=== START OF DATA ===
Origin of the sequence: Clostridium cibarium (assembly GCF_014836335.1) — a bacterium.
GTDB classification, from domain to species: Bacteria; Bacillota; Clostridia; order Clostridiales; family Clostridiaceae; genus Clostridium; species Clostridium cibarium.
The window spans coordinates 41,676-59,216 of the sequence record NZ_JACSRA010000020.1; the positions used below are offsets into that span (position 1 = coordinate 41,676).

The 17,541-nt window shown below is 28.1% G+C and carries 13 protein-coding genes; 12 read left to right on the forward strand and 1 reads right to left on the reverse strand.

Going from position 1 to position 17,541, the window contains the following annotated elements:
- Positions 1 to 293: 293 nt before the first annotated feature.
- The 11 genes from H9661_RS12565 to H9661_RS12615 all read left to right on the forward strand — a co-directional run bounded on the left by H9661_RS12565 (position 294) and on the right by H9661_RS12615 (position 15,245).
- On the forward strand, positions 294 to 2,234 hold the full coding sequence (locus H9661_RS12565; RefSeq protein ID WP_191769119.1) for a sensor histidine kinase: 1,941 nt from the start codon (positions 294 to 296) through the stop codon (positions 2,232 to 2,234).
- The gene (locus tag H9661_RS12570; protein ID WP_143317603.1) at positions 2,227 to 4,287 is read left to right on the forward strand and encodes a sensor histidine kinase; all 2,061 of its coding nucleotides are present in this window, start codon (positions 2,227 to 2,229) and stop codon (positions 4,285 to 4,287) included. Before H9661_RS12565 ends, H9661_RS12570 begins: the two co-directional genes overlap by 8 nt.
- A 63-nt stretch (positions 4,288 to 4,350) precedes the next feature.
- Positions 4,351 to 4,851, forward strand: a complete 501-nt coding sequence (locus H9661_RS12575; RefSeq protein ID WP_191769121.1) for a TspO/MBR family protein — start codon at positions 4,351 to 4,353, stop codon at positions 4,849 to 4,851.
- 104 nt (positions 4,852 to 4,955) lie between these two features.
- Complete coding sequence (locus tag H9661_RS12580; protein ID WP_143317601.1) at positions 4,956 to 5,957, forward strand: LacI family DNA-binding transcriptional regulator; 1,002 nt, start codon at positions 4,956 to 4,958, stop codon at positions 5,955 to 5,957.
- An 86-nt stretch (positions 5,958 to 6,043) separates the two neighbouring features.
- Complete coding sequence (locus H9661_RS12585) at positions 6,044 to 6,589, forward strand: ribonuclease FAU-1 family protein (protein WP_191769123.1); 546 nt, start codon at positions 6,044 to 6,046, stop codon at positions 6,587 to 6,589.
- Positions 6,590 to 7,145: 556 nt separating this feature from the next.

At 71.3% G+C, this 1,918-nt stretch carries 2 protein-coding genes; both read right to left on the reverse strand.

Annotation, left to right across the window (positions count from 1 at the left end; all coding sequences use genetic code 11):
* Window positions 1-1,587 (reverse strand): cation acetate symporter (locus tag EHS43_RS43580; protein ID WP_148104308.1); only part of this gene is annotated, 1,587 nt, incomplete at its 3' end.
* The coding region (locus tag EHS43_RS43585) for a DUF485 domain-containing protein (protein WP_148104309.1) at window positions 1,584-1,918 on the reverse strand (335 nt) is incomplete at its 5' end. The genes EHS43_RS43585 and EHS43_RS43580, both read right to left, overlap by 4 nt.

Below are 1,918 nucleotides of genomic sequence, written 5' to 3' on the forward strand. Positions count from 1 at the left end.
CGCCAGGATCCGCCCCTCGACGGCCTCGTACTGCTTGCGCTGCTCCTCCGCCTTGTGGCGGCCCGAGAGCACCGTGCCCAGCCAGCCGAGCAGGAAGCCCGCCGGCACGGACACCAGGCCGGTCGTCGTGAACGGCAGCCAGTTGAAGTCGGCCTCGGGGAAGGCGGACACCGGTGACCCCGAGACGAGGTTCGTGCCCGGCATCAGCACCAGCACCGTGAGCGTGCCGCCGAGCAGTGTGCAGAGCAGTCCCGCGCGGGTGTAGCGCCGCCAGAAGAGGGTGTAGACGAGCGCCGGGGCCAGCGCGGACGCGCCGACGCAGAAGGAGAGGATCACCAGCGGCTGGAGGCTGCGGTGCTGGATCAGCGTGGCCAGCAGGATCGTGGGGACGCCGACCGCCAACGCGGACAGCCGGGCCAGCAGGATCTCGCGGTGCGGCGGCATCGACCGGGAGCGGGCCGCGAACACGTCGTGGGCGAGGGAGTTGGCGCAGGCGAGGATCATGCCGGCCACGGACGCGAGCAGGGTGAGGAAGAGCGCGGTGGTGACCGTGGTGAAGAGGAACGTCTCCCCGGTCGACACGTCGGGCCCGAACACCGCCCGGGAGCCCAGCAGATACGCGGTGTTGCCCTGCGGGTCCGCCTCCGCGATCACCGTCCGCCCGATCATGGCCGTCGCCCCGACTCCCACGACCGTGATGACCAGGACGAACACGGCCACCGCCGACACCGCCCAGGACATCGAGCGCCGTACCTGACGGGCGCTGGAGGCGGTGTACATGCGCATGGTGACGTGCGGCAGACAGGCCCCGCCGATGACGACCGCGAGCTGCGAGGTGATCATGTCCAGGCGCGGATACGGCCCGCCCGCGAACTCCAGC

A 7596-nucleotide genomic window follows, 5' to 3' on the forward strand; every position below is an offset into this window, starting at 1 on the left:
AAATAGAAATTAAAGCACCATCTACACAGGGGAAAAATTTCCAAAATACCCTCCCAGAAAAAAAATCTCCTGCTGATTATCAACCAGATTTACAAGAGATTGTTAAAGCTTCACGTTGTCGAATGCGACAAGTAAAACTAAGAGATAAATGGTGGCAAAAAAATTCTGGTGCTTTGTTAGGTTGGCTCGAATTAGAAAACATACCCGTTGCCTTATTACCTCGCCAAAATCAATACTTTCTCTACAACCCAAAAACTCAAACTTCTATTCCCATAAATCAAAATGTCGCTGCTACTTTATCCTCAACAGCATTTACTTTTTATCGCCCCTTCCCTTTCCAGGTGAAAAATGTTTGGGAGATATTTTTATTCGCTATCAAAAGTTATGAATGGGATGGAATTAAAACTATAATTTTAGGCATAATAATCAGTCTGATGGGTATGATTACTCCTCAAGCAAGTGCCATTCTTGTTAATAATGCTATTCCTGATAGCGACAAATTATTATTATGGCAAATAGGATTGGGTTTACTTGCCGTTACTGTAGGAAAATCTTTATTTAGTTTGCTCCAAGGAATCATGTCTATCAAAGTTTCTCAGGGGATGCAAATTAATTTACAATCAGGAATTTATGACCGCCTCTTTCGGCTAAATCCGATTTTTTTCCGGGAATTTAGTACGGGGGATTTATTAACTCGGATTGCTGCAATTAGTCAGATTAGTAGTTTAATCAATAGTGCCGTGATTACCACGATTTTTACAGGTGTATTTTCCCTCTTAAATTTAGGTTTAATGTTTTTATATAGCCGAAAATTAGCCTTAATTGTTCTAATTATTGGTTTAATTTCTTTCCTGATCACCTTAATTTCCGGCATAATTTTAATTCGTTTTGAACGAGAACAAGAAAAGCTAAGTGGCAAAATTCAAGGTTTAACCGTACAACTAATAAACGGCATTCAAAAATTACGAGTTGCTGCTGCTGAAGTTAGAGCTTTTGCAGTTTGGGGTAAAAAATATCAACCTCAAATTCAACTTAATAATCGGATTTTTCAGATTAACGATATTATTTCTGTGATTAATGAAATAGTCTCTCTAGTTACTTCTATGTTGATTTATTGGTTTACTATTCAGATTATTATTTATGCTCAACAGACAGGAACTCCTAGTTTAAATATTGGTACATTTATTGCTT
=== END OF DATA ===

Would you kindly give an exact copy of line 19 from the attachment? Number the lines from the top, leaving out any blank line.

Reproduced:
* Window positions 1-1,587 (reverse strand): cation acetate symporter (locus tag EHS43_RS43580; protein ID WP_148104308.1); only part of this gene is annotated, 1,587 nt, incomplete at its 3' end.